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Rick Reilly
October 04, 1993
The Ryder Cup came down to a U.S. stretch run and an Italian swoon song
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October 04, 1993


The Ryder Cup came down to a U.S. stretch run and an Italian swoon song

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You never leave the baby with the gardener. You never leave the good china with the piano mover. And you never leave the biggest putt of the Ryder Cup with a chunky former plastics worker from Italy.

But on Sunday at a shivering Belfry, in central England, the European team did exactly that. When the Eurostars—the millionaires and the guys with their own sweater lines—had pretty much spat out their chances, their dreams were left in the grip of a 36-year-old Ryder Cup rookie named Costantino Rocca, a man who looks less like a golfer than like the guy who carves the pork at the Rome Hilton buffet. "The tension," Rocca said later in uncomfortable English. "Very big."

Yeah, well, welcome to the Ryder Cup, during which salivary glands fail and lungs don't inflate. "I think everybody was stretched to where he had never been before," said Nick Faldo.

For Rocca, this was a place he had never even thought of before. He had led America's Davis Love, then trailed, then gone one up at 17, with the Ryder Cup almost certainly turning on the outcome of his match.

So here was Rocca—a man who has never played in the U.S., a man who was still making boxes in a plastics factory at age 25—suddenly with all of Europe at his feet, which he could barely sec anyway. If you could have seen behind Rocca at that moment, you would have seen how Euro was suddenly getting trashed. After having moved ahead 12½ to 10½ midway through Sunday's pairings, the Europeans were in trouble. America's Jim Gallagher Jr., a Ryder rookie, was stunning the dashing Spaniard, Seve Ballesteros, 3 up with two to play. Raymond Floyd, who is 51 and playing like 21, was on his way to upsetting Dashing Spaniard, the Sequel (Jose Maria Olazabal) 2 and 0. Tom Kite, who may never lose a Ryder Cup singles match (he's now 5-0-2), was driving par 4s and slaying the great Teuton, Bernhard Langer, 5 and 3. Even the brave Faldo, who had made a hole in one with a six-iron on the 189-yard 14th, was getting nowhere with Paul Azinger.

If you could have seen ahead of Rocca (rhymes with polka) at that moment, you would have seen that Fred Couples of the U.S. had finally gotten the bats out of his Belfry and had fought the unbeaten Welshman, Ian Woosnam, to a tie. The middle-rung Europeans were also finding that the Americans had sewn holes shut. Barry Lane was 3 up with five to play against America's Chip Beck—the man supposedly born with no guts—when Lane was sucked Beckwards and lost. It wasn't really Lane's fault. On the par-5 15th he made birdie and lost the hole. Beck made eagle. Six-time European Ryder Cupper Mark James was getting his knickers handed to him by Payne Stewart 3 and 2. Didn't matter how you looked at it, the match would pretty much come down to this three-footer, which must have looked like 33 to Mr. Rocca.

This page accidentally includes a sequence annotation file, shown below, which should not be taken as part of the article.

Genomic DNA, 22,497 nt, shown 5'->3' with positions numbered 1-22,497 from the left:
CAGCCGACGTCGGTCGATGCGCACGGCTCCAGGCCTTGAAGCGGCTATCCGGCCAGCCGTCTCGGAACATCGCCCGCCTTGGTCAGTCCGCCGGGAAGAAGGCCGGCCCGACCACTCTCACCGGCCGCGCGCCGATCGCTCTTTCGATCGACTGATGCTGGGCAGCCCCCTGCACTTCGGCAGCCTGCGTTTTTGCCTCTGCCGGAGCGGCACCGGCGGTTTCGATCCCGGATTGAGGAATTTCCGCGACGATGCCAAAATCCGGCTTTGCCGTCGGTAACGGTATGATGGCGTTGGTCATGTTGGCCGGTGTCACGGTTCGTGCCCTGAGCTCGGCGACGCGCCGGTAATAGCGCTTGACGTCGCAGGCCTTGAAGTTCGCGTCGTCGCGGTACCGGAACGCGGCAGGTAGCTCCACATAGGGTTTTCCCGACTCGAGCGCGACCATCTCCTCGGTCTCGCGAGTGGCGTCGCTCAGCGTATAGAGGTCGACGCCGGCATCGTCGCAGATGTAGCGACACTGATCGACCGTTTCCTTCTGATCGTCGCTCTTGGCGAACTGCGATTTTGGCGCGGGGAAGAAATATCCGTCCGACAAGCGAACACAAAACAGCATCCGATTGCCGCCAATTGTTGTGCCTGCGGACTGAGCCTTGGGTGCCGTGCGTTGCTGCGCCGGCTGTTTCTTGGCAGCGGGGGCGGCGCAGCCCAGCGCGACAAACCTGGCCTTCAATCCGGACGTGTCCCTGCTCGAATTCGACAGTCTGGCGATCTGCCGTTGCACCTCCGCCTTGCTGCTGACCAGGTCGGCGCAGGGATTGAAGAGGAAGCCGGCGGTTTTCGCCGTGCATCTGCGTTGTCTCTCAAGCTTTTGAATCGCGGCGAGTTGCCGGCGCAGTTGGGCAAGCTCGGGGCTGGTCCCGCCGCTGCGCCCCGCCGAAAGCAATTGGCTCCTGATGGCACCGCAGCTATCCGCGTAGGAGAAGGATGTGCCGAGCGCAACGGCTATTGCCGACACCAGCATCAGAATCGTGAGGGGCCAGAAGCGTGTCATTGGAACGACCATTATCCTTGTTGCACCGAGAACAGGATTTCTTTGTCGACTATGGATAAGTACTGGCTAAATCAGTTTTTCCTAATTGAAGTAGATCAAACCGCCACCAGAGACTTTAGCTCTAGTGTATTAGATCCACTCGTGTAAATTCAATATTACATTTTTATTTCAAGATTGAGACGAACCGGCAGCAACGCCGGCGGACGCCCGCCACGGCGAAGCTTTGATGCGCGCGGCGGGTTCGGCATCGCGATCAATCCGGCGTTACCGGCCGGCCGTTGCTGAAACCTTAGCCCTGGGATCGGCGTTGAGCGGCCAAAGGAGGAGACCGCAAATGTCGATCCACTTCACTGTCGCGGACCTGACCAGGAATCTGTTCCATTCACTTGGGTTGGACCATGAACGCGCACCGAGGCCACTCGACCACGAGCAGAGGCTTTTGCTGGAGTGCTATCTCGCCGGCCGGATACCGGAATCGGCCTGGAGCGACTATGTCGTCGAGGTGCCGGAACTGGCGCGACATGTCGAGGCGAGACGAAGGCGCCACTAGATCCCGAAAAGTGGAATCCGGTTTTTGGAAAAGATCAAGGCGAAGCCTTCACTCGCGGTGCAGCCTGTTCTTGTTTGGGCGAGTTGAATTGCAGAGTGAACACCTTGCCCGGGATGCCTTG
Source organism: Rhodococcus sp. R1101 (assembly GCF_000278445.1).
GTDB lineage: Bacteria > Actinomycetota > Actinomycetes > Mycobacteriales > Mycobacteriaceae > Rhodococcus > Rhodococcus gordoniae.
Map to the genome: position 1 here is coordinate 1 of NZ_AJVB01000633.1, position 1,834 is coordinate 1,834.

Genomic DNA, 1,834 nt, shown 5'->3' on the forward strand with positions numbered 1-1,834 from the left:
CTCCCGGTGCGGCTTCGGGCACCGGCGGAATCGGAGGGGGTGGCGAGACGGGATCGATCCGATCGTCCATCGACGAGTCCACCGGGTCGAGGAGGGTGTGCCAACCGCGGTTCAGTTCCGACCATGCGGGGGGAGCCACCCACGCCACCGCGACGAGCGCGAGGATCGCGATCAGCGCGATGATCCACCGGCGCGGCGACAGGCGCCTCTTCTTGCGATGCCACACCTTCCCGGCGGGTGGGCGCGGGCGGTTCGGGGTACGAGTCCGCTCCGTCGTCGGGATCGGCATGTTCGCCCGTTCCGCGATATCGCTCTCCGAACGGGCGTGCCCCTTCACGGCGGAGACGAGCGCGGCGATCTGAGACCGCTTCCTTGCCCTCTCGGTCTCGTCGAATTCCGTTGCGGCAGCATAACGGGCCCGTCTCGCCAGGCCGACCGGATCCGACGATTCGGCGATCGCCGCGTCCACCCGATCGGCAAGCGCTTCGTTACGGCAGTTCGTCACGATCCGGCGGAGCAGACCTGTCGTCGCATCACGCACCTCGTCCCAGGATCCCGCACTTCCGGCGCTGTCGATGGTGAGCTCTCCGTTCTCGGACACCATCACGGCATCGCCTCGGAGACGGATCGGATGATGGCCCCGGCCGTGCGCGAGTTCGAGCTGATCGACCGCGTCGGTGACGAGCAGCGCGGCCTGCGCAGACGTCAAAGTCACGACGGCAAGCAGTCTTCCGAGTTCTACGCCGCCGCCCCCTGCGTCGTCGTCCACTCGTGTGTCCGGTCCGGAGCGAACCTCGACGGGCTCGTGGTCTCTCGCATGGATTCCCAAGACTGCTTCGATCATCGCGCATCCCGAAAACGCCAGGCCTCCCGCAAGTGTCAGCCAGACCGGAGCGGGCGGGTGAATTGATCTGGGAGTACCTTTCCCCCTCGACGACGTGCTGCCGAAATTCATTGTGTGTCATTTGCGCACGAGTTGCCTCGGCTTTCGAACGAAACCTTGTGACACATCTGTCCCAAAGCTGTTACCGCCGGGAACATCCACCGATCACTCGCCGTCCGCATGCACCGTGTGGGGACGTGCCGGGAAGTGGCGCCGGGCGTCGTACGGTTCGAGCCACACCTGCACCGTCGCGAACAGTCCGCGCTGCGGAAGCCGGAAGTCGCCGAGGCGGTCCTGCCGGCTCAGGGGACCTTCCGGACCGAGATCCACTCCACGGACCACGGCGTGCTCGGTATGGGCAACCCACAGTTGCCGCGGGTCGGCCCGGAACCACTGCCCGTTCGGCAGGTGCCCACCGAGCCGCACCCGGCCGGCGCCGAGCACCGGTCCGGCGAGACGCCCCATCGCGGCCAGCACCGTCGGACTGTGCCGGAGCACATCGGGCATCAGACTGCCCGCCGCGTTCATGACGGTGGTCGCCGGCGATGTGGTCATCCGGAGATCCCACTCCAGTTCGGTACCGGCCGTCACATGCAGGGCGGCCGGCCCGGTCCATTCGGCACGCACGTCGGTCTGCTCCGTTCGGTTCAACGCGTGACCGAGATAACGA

Welcome to the best week in golf. If every week were Ryder Cup week, golf would not trail Veg-o-Juicer infomercials in the Nielsens. Unfailingly, Ryder Cup offers the most thrilling, ulcerogenic, nonstop story line in the sport. This time, however, it was not like that. It was better.

The gamesmanship started at the pre-tournament banquet when U.S. captain Tom Watson refused to let Europe's Sam Torrance get his menu autographed by the U.S. players during dinner, thereby getting himself in the soup. Torrance fumed and all England simmered. FORK OFF! one tabloid headline read.

The pressure, however, seemed to make the play only more focused. Good players got great. The abbreviated American, Corey Pavin, won three of his four team matches. No problem for the Euros, who countered with their own sawed-off shotgun, Woosnam, a man no taller than a carry bag, and 93% of that is heart. Woosie simply won his first four matches.

Great players got godly. Europe's Godzilla, Faldo, took on America's King Kong, Azinger, and the result was one of the best ties in Ryder Cup history. Nearly every time Azinger made a birdie in that Friday four-ball match, Faldo would top him. Their partners—Colin Montgomerie for Faldo and Couples for Azinger—might as well have been roaming the ear-splitting crowds selling pork pies. Faldo and Azinger made 13 birdies between them, seven for Faldo, six for Azinger.

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